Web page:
"More kitchen messes"

DO any 3 of the following experiments:

Here are the materials you need to do them, by experiment number:

Experiment #1: Jar, Sandwich baggie, tape or rubber band.

Experiment #2: 1.5 cups of cornstarch, water, measuring cup.

Experiment #3: Cooking oil, water, dish soap, stirrer, a glass.

Experiment #4: Ice cubes, salt, sewing thread, a glass or mug.


Take a plastic sandwich bag, tape, or rubber band-it so that it surrounds a jar (like a pickle jar, or a bottle, etc). Before taping the bag to the jar, make sure it has some air in it. Now, see if you can push the bag into the jar.


(note: a GOOD way to avoid a major mess is to make this stuff in a ziploc or plastic bag)

Pour 1.5 cups of pure cornstarch slowly, while stirring into a plastic mixing bowl containing 1 cup of water. The mixture will get more viscous as more cornstarch is added. Slowly stick your finger into the white blob. Slam your fist down into the mixture. What happens when you apply pressure to the mixture? [Your finger will pass easily through the mixture when slow gentle pressure is applied. When much greater pressure is applied by slamming your fist into a pan of it, there is great resistance offered. In other words, the viscosity increases when subjected to greater pressure.] Roll some of the mixture up into a ball and set it on the table. Observe what happens.


(1)Fill a beaker sized jar, or glass about half full with water and then pour about half of that volume (half as much as there was of water) of cooking oil over the water. Observe what happens.

(2) Now, stir-up the oil and water, and leave it alone for a while, and observe what happens. (rest of this experiment on back side)

(3)Now add a few squirts of liquid dish detergent and vigorously stir the mixture. After mixing, leave the jar alone, and see what happens. If the mixture is doing what it did in step 2, then try adding a few more squirts of dish detergent, stir again, and see what happens.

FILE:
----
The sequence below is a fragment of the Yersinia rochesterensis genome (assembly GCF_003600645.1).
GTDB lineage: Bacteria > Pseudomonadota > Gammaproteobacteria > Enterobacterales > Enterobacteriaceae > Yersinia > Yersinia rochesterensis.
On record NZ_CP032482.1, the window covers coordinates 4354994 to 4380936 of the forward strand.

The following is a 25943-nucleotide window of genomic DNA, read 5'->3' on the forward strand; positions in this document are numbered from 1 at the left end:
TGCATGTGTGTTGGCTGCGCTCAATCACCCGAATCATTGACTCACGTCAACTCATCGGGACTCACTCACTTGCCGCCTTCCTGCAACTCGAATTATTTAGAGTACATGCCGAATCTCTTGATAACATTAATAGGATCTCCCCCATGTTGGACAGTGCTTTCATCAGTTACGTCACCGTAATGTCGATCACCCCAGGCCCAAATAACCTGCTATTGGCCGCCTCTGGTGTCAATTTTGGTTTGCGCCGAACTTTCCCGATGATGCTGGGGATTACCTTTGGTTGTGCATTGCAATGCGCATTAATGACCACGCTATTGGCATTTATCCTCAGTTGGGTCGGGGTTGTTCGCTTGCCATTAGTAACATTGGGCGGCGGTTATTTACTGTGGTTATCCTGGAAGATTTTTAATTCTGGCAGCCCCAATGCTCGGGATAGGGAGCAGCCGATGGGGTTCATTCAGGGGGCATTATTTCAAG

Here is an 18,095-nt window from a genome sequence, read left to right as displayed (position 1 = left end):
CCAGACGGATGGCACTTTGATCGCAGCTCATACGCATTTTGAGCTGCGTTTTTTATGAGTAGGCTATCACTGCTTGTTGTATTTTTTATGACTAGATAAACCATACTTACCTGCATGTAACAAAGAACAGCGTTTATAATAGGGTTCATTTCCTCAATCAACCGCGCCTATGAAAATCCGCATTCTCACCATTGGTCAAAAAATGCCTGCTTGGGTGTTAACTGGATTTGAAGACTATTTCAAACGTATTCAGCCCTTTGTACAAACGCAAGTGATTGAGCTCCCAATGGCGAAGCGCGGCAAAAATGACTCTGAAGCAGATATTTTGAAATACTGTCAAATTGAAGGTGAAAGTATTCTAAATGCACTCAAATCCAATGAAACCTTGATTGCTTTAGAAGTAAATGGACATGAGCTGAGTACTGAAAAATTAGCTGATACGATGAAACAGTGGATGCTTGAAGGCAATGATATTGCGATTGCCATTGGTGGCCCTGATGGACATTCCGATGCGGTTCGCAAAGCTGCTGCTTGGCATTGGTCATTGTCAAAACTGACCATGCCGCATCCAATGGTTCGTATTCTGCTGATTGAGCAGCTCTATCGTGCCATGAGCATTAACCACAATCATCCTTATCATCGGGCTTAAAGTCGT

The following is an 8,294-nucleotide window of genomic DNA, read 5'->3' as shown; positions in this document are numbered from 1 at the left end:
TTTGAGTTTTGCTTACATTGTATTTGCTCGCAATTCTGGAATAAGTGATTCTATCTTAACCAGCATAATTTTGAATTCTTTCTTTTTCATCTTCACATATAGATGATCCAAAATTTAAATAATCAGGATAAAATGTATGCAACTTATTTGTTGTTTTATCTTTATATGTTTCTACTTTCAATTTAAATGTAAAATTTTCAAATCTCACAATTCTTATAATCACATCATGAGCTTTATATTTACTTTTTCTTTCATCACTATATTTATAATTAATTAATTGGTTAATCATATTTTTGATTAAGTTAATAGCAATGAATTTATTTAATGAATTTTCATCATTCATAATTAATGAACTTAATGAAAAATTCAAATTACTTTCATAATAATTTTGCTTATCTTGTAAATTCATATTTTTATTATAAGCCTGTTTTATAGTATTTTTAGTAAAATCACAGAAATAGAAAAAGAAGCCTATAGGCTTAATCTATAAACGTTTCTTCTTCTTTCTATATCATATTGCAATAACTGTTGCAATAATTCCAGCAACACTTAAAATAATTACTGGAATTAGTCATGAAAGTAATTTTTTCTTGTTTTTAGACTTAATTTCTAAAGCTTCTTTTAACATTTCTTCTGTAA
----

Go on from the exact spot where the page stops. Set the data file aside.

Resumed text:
(1)Float an ice cube at the top of a cup of cold water that is full to the brim.

(2) Get around 20 cm of sewing thread.

(3) Shake some salt onto the ice cube in the glass.

(4) Rest the thread on this salty cube of ice and let thread hang over side of glass.

(5) Wait about a minute. Then, slowly, lift the thread.

(6) If nothing happens, try again, this time waiting a little longer before lifting the thread.

Questions from your kitchen experiments.


Experiment #1

1A: What property of matter was this little experiment demonstrating?

1B: What was keeping the bag from going into the jar/container?

1C:How could one get the bag to go into the jar without making a hole in it? (Hint: think about how you can change the volume of a gas)

Experiment #2

2A: What are the three common phases of matter called? Include descriptions of the characteristics of each of these three phases of matter.

2B: What two phases of matter were combined to make this "stuff"?

2C: Among the three phases of matter, where would you classify this "stuff"? Be sure to back your classification with observations you made of this stuff.

Experiment #3

3A. Compare the densities of the water and the oil.

3B. Is the oil and the water in the container (without any stirring or detergent) considered a mixture? (look up the scientific definition for mixture)

3C. Was the mixture that you made at any stage in this experiment considered a solution? What is a solute? What is a solvent?

Experiment #4

4A.Which would freeze first, an ice cube tray with fresh water, or an ice cube tray with very salty water? If you're not sure, try it.

4B. Why do snowplows drop salt on the roads in the winter? What is the salt doing?

4C. What is the melting point of ice water? What does salt does to this melting point? What did you witness that supports your answer?